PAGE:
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Don't update to iOS 13 just yet — wait for iOS 13.1

Despite months of beta testing, the new version of iOS has some problems —but that's no surprise and you should always wait at least a couple of days before updating. This time, we can even tell you exactly when to press that Install button.

Apple's new iOS 13 is very nice, but there are problems.

Apple's new iOS 13 is very nice, but there are problems.


Apple's new iOS 13 has been officially released and it's come with bugs. That is despite being in multiple rounds of public and developer testing, however it's also far from unexpected. Once a release goes out to the very many millions of users who never try beta test versions, the sheer scale of use always uncovers issues.

That's why in every single case, whether it's iOS, macOS or now also iPadOS, the AppleInsider advice is that you should always wait at least a few days.

Normally, though, this is because the moment the flood of people start using the new system and finding the problems, you can assume that Apple is working on fixing them. Usually, you can bet anything you like that there will be an update released very soon afterwards.

This one time, though, there's no guesswork involved, at all. Apple has already fixed at least some of these bugs, and it has already announced when the update will be released.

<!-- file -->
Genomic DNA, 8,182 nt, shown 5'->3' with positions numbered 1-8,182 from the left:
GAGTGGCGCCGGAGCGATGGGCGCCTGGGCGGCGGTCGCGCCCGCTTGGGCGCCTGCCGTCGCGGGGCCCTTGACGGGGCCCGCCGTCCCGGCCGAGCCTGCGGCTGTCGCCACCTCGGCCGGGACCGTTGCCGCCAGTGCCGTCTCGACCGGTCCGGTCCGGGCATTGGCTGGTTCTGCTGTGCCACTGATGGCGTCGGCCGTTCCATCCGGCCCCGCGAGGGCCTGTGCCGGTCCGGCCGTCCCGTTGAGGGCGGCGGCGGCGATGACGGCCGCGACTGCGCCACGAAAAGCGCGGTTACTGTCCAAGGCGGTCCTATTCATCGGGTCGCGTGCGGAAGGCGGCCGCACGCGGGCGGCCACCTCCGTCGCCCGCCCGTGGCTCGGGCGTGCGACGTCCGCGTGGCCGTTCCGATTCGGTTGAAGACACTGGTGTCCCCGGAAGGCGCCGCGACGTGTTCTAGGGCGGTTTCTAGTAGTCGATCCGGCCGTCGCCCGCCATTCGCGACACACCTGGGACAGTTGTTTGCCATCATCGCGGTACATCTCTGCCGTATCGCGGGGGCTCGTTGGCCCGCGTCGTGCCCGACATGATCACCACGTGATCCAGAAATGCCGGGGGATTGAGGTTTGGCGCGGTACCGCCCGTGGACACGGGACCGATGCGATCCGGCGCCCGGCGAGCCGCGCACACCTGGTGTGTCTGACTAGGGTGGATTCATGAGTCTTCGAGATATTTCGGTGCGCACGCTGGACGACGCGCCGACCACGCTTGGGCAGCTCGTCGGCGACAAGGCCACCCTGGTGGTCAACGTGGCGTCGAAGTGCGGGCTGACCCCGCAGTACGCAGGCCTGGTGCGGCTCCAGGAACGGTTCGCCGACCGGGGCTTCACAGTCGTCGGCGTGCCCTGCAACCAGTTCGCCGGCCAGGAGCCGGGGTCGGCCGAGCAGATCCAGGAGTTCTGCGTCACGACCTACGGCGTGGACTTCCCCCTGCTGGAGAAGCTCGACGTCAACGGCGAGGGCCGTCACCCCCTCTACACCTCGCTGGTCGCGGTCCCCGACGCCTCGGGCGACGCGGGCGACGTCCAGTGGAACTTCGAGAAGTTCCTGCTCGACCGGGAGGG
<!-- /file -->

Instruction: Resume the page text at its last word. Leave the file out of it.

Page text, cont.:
While it's unlikely to fix everything, and will itself have new bugs that are only found on general release, iOS 13.1 is coming out on September 24.

If it's unusual that Apple announced the date of this 13.1 release before 13.0 shipped, then it's peculiar that they've also pulled the date forward. It was originally going to be September 30.

Bringing it forward a week does give us confidence that it's ready. It also hints that Apple must've suspected that 13.0 would have problems, and needed to be rushed out the door —and we won't speculate specifically as to why, beyond the iPhone 11 and iPhone 11 Pro were going to ship before iOS 13.1 was ready. What's supposed to have happened is that Apple knew it couldn't include all of its promised features in the very first release of iOS 13, so it moved some to the next version and made sure we knew about it.

Nonetheless, as understandable as initial bugs are when you're an experience Apple user, or familiar with any computing technology, it's still disappointing when the much-vaunted new release causes you problems.

Currently the most typically reported bugs include one in Mail where the name of whoever sent a message is replaced by the words "No Sender." That one can usually be fixed by restarting your iOS device, however.

There are also reports of apps crashing on launch, though, AirDrop working sporadically, and even phone cell signal problems.

AppleInsider, though, can at least report that we're experiencing none of these issues on our devices using the beta version of iOS 13.1